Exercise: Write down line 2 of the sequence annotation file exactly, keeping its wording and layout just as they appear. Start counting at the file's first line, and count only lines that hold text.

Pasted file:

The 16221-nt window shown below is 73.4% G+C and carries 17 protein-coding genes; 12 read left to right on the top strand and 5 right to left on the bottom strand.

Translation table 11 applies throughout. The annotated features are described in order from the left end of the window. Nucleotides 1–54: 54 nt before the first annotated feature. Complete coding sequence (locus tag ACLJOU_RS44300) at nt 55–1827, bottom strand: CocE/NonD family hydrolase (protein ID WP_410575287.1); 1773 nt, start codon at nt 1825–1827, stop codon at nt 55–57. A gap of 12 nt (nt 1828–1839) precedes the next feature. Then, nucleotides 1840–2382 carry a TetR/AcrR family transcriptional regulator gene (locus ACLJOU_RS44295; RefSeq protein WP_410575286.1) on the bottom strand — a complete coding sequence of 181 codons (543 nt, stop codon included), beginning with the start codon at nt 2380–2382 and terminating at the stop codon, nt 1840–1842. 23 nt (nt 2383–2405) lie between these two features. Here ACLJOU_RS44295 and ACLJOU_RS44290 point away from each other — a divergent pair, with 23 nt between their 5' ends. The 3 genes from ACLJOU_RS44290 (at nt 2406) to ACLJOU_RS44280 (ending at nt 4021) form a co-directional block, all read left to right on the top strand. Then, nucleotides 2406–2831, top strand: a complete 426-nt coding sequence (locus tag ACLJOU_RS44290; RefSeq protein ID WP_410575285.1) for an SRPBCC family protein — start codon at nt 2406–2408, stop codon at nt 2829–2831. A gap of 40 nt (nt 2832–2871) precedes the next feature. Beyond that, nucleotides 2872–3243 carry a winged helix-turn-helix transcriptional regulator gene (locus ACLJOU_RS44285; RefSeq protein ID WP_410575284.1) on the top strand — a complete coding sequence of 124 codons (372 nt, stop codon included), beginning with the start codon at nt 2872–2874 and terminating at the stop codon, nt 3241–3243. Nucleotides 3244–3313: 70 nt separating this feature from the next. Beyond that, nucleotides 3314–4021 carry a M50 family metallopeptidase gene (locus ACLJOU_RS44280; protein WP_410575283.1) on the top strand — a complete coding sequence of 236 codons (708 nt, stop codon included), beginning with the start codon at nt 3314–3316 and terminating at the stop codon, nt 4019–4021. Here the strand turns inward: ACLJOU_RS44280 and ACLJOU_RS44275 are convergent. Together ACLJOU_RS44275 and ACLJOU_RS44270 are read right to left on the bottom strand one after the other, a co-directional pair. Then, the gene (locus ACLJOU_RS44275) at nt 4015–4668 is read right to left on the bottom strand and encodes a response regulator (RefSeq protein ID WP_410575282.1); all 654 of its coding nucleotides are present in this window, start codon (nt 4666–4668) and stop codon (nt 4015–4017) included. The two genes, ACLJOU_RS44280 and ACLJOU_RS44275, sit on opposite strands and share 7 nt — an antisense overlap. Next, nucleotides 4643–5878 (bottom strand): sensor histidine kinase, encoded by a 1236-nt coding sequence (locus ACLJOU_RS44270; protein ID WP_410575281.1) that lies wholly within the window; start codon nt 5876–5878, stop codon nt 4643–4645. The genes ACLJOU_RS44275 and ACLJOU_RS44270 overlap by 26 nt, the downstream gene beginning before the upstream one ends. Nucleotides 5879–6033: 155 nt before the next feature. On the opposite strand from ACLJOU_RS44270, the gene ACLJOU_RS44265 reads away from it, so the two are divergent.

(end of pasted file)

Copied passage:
Translation table 11 applies throughout. The annotated features are described in order from the left end of the window. Nucleotides 1–54: 54 nt before the first annotated feature. Complete coding sequence (locus tag ACLJOU_RS44300) at nt 55–1827, bottom strand: CocE/NonD family hydrolase (protein ID WP_410575287.1); 1773 nt, start codon at nt 1825–1827, stop codon at nt 55–57. A gap of 12 nt (nt 1828–1839) precedes the next feature. Then, nucleotides 1840–2382 carry a TetR/AcrR family transcriptional regulator gene (locus ACLJOU_RS44295; RefSeq protein WP_410575286.1) on the bottom strand — a complete coding sequence of 181 codons (543 nt, stop codon included), beginning with the start codon at nt 2380–2382 and terminating at the stop codon, nt 1840–1842. 23 nt (nt 2383–2405) lie between these two features. Here ACLJOU_RS44295 and ACLJOU_RS44290 point away from each other — a divergent pair, with 23 nt between their 5' ends. The 3 genes from ACLJOU_RS44290 (at nt 2406) to ACLJOU_RS44280 (ending at nt 4021) form a co-directional block, all read left to right on the top strand. Then, nucleotides 2406–2831, top strand: a complete 426-nt coding sequence (locus tag ACLJOU_RS44290; RefSeq protein ID WP_410575285.1) for an SRPBCC family protein — start codon at nt 2406–2408, stop codon at nt 2829–2831. A gap of 40 nt (nt 2832–2871) precedes the next feature. Beyond that, nucleotides 2872–3243 carry a winged helix-turn-helix transcriptional regulator gene (locus ACLJOU_RS44285; RefSeq protein ID WP_410575284.1) on the top strand — a complete coding sequence of 124 codons (372 nt, stop codon included), beginning with the start codon at nt 2872–2874 and terminating at the stop codon, nt 3241–3243. Nucleotides 3244–3313: 70 nt separating this feature from the next. Beyond that, nucleotides 3314–4021 carry a M50 family metallopeptidase gene (locus ACLJOU_RS44280; protein WP_410575283.1) on the top strand — a complete coding sequence of 236 codons (708 nt, stop codon included), beginning with the start codon at nt 3314–3316 and terminating at the stop codon, nt 4019–4021. Here the strand turns inward: ACLJOU_RS44280 and ACLJOU_RS44275 are convergent. Together ACLJOU_RS44275 and ACLJOU_RS44270 are read right to left on the bottom strand one after the other, a co-directional pair. Then, the gene (locus ACLJOU_RS44275) at nt 4015–4668 is read right to left on the bottom strand and encodes a response regulator (RefSeq protein ID WP_410575282.1); all 654 of its coding nucleotides are present in this window, start codon (nt 4666–4668) and stop codon (nt 4015–4017) included. The two genes, ACLJOU_RS44280 and ACLJOU_RS44275, sit on opposite strands and share 7 nt — an antisense overlap. Next, nucleotides 4643–5878 (bottom strand): sensor histidine kinase, encoded by a 1236-nt coding sequence (locus ACLJOU_RS44270; protein ID WP_410575281.1) that lies wholly within the window; start codon nt 5876–5878, stop codon nt 4643–4645. The genes ACLJOU_RS44275 and ACLJOU_RS44270 overlap by 26 nt, the downstream gene beginning before the upstream one ends. Nucleotides 5879–6033: 155 nt before the next feature. On the opposite strand from ACLJOU_RS44270, the gene ACLJOU_RS44265 reads away from it, so the two are divergent.